Book of Abstracts: Albany 2011
June 14-18 2011
©Adenine Press (2010)
A New Look at DNA Intercalation
Potential roles of intercalative binding have challenged researchers since Lerman’s discovery 50 years ago, with polarized light, that aromatic molecules may slide in between base-pairs. Also using polarized-light spectroscopy, combined with molecular modeling, we study DNA complexes with proteins as well as small molecules. Applied to human recombinase, Rad51, in its complex with dsDNA in solution, this approach resulted in a 3-D structure (1). In this and a corresponding prokaryotic recombinase complex in crystal (2) intercalation of hydrophobic residues is observed. This provides an explanation of a 50% elongation of DNA compared to double-helix pitch. Similarly, with ruthenium complexes [dppz(L) 2Ru] 2+ (L=phenanthroline or bipyridine), the dppz moiety intercalates and DNA undergoes significant local conformational changes, bases roll and tilt like in A-form DNA. Experimentally this is seen as a 10° roll of the dppz short axis. We notice additional effects that intercalation has on the DNA conformation, including a kink that the Δ (but not Λ) enantiomer of parental [phen3Ru] 2+ induces due to partial (“wedge”) intercalation of a phen-ring system, this DNA structure closely resembles the one observed in complex with a TATA-box binding protein.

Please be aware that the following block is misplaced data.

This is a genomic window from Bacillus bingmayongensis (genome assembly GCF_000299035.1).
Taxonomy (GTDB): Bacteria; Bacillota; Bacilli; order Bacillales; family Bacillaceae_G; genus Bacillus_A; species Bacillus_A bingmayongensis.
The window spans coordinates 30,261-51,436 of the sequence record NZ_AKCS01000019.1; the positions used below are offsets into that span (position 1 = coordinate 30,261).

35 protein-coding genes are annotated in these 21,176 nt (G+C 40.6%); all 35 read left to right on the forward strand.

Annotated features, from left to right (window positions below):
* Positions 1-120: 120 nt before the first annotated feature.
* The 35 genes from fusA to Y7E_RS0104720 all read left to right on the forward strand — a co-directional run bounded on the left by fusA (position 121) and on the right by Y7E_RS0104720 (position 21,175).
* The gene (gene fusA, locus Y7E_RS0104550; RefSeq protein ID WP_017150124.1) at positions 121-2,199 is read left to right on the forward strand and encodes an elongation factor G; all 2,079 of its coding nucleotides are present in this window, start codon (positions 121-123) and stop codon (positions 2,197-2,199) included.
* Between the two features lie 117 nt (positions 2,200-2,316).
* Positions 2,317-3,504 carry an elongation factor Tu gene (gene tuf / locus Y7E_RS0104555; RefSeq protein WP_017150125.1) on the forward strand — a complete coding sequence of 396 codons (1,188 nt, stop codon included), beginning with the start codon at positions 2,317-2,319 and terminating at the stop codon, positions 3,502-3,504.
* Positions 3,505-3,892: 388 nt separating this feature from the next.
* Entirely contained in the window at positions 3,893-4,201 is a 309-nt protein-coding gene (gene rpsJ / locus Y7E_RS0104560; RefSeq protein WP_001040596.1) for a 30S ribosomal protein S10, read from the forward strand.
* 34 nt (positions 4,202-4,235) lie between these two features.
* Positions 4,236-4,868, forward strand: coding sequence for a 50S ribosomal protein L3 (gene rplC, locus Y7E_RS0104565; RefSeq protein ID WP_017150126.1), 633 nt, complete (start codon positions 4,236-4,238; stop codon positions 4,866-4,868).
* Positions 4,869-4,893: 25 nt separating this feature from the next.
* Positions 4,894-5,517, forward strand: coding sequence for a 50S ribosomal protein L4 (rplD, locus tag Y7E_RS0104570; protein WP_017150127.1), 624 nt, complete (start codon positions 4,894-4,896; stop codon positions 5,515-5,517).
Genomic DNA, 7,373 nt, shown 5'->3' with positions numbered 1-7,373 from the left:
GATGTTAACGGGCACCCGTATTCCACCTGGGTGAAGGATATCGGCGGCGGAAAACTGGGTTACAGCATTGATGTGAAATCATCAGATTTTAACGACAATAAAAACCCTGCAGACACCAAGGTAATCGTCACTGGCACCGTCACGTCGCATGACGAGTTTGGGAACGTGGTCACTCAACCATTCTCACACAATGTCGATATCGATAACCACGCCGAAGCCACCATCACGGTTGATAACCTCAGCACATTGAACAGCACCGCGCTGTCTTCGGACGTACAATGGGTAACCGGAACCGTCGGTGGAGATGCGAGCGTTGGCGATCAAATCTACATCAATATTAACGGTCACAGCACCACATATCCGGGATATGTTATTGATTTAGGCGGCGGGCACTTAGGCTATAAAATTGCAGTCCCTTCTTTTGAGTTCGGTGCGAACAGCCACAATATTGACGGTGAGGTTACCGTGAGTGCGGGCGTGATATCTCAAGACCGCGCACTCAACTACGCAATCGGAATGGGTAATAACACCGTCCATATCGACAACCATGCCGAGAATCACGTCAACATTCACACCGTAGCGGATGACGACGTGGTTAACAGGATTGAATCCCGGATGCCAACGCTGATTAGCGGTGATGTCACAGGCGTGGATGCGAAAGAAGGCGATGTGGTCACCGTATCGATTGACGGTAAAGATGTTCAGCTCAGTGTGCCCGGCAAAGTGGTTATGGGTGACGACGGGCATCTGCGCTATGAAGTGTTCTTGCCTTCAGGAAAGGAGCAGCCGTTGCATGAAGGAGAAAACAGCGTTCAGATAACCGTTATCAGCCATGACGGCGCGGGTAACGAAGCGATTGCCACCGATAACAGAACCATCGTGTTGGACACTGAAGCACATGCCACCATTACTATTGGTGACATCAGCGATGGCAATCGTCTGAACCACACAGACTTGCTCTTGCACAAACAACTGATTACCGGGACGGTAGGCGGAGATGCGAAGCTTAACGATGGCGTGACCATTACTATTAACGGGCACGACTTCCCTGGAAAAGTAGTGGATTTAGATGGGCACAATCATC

Loop orientation and DNA binding. The modeled filament structure allows housing of a double-stranded DNA, as seen in side view. Both the L1 (magenta) and L2 (green) loops are facing the interior of the filament, available for interaction with DNA: Tyr-232 is intercalating between two DNA bases of one of the strands, and Arg-235 is located close to the sugar-phosphate backbone of the other DNA strand.
DNA bend upon “wedge” intercalation of [phen3Ru] 2+ the DNA helix axis exhibits a characteristic bend, also observed when TATA-box binding protein is in place.
Department of Chemistry and Biology